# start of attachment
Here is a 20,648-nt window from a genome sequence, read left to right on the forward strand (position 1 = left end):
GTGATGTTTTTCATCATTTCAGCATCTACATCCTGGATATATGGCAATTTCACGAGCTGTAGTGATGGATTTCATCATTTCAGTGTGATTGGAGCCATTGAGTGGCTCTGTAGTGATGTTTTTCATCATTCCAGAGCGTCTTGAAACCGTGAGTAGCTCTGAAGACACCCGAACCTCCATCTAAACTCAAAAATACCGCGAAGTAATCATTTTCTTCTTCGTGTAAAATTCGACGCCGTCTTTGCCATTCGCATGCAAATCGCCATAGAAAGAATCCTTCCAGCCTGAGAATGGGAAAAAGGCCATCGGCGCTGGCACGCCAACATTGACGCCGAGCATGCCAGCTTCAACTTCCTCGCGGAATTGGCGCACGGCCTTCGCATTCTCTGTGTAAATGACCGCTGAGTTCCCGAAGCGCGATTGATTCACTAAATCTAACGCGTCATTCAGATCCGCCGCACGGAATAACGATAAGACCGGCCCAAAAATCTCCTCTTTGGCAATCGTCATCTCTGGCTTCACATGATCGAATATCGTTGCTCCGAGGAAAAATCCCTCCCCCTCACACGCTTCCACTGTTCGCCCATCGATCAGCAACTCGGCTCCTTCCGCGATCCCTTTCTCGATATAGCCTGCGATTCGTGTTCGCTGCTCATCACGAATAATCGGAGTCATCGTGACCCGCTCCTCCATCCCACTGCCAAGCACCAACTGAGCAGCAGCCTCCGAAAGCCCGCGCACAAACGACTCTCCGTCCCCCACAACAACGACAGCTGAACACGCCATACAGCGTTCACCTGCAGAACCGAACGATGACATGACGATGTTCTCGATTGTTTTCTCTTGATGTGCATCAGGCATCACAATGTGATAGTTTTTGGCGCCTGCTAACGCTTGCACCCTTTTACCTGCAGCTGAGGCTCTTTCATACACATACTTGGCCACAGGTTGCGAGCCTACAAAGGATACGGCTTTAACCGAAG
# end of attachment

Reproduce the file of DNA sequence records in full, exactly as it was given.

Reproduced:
Here is a 20,648-nt window from a genome sequence, read left to right on the forward strand (position 1 = left end):
GTGATGTTTTTCATCATTTCAGCATCTACATCCTGGATATATGGCAATTTCACGAGCTGTAGTGATGGATTTCATCATTTCAGTGTGATTGGAGCCATTGAGTGGCTCTGTAGTGATGTTTTTCATCATTCCAGAGCGTCTTGAAACCGTGAGTAGCTCTGAAGACACCCGAACCTCCATCTAAACTCAAAAATACCGCGAAGTAATCATTTTCTTCTTCGTGTAAAATTCGACGCCGTCTTTGCCATTCGCATGCAAATCGCCATAGAAAGAATCCTTCCAGCCTGAGAATGGGAAAAAGGCCATCGGCGCTGGCACGCCAACATTGACGCCGAGCATGCCAGCTTCAACTTCCTCGCGGAATTGGCGCACGGCCTTCGCATTCTCTGTGTAAATGACCGCTGAGTTCCCGAAGCGCGATTGATTCACTAAATCTAACGCGTCATTCAGATCCGCCGCACGGAATAACGATAAGACCGGCCCAAAAATCTCCTCTTTGGCAATCGTCATCTCTGGCTTCACATGATCGAATATCGTTGCTCCGAGGAAAAATCCCTCCCCCTCACACGCTTCCACTGTTCGCCCATCGATCAGCAACTCGGCTCCTTCCGCGATCCCTTTCTCGATATAGCCTGCGATTCGTGTTCGCTGCTCATCACGAATAATCGGAGTCATCGTGACCCGCTCCTCCATCCCACTGCCAAGCACCAACTGAGCAGCAGCCTCCGAAAGCCCGCGCACAAACGACTCTCCGTCCCCCACAACAACGACAGCTGAACACGCCATACAGCGTTCACCTGCAGAACCGAACGATGACATGACGATGTTCTCGATTGTTTTCTCTTGATGTGCATCAGGCATCACAATGTGATAGTTTTTGGCGCCTGCTAACGCTTGCACCCTTTTACCTGCAGCTGAGGCTCTTTCATACACATACTTGGCCACAGGTTGCGAGCCTACAAAGGATACGGCTTTAACCGAAG